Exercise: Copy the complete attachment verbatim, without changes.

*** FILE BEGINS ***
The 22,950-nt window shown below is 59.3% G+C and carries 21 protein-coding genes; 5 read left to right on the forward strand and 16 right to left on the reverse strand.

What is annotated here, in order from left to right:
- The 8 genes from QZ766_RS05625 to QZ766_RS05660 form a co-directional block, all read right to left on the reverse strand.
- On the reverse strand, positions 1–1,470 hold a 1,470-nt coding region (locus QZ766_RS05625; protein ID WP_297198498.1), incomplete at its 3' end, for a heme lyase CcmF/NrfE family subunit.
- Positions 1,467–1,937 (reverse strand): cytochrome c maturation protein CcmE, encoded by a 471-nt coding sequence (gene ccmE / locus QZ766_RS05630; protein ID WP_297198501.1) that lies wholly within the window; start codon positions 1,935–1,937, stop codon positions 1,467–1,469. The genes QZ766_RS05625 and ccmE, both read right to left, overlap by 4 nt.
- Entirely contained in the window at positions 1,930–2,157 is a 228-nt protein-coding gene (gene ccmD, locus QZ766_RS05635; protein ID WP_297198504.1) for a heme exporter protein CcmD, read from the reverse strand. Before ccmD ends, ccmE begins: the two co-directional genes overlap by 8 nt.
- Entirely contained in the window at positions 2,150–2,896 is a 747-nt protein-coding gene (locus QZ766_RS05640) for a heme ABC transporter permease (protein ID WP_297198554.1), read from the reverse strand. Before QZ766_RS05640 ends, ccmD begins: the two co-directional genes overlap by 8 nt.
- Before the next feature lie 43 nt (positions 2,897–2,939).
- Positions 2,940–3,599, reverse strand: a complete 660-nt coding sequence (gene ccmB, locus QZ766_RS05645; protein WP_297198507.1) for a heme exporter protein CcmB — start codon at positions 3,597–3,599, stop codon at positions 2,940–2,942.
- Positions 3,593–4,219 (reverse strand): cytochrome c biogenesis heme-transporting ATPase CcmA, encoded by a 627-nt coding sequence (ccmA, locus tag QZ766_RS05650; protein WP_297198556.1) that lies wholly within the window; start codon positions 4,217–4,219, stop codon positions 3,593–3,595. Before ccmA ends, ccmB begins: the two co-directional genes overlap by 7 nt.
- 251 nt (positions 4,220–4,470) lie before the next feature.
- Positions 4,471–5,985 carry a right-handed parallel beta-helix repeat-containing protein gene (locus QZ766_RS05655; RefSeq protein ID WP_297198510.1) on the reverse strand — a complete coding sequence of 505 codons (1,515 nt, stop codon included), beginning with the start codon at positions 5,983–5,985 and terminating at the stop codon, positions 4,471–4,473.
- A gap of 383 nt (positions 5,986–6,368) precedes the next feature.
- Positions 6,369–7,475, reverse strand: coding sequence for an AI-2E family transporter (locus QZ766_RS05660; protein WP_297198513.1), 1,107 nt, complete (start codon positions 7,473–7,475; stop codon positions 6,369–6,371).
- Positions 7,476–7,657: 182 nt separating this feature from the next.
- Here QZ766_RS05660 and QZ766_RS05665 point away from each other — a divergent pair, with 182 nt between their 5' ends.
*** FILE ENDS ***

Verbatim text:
The 22,950-nt window shown below is 59.3% G+C and carries 21 protein-coding genes; 5 read left to right on the forward strand and 16 right to left on the reverse strand.

What is annotated here, in order from left to right:
- The 8 genes from QZ766_RS05625 to QZ766_RS05660 form a co-directional block, all read right to left on the reverse strand.
- On the reverse strand, positions 1–1,470 hold a 1,470-nt coding region (locus QZ766_RS05625; protein ID WP_297198498.1), incomplete at its 3' end, for a heme lyase CcmF/NrfE family subunit.
- Positions 1,467–1,937 (reverse strand): cytochrome c maturation protein CcmE, encoded by a 471-nt coding sequence (gene ccmE / locus QZ766_RS05630; protein ID WP_297198501.1) that lies wholly within the window; start codon positions 1,935–1,937, stop codon positions 1,467–1,469. The genes QZ766_RS05625 and ccmE, both read right to left, overlap by 4 nt.
- Entirely contained in the window at positions 1,930–2,157 is a 228-nt protein-coding gene (gene ccmD, locus QZ766_RS05635; protein ID WP_297198504.1) for a heme exporter protein CcmD, read from the reverse strand. Before ccmD ends, ccmE begins: the two co-directional genes overlap by 8 nt.
- Entirely contained in the window at positions 2,150–2,896 is a 747-nt protein-coding gene (locus QZ766_RS05640) for a heme ABC transporter permease (protein ID WP_297198554.1), read from the reverse strand. Before QZ766_RS05640 ends, ccmD begins: the two co-directional genes overlap by 8 nt.
- Before the next feature lie 43 nt (positions 2,897–2,939).
- Positions 2,940–3,599, reverse strand: a complete 660-nt coding sequence (gene ccmB, locus QZ766_RS05645; protein WP_297198507.1) for a heme exporter protein CcmB — start codon at positions 3,597–3,599, stop codon at positions 2,940–2,942.
- Positions 3,593–4,219 (reverse strand): cytochrome c biogenesis heme-transporting ATPase CcmA, encoded by a 627-nt coding sequence (ccmA, locus tag QZ766_RS05650; protein WP_297198556.1) that lies wholly within the window; start codon positions 4,217–4,219, stop codon positions 3,593–3,595. Before ccmA ends, ccmB begins: the two co-directional genes overlap by 7 nt.
- 251 nt (positions 4,220–4,470) lie before the next feature.
- Positions 4,471–5,985 carry a right-handed parallel beta-helix repeat-containing protein gene (locus QZ766_RS05655; RefSeq protein ID WP_297198510.1) on the reverse strand — a complete coding sequence of 505 codons (1,515 nt, stop codon included), beginning with the start codon at positions 5,983–5,985 and terminating at the stop codon, positions 4,471–4,473.
- A gap of 383 nt (positions 5,986–6,368) precedes the next feature.
- Positions 6,369–7,475, reverse strand: coding sequence for an AI-2E family transporter (locus QZ766_RS05660; protein WP_297198513.1), 1,107 nt, complete (start codon positions 7,473–7,475; stop codon positions 6,369–6,371).
- Positions 7,476–7,657: 182 nt separating this feature from the next.
- Here QZ766_RS05660 and QZ766_RS05665 point away from each other — a divergent pair, with 182 nt between their 5' ends.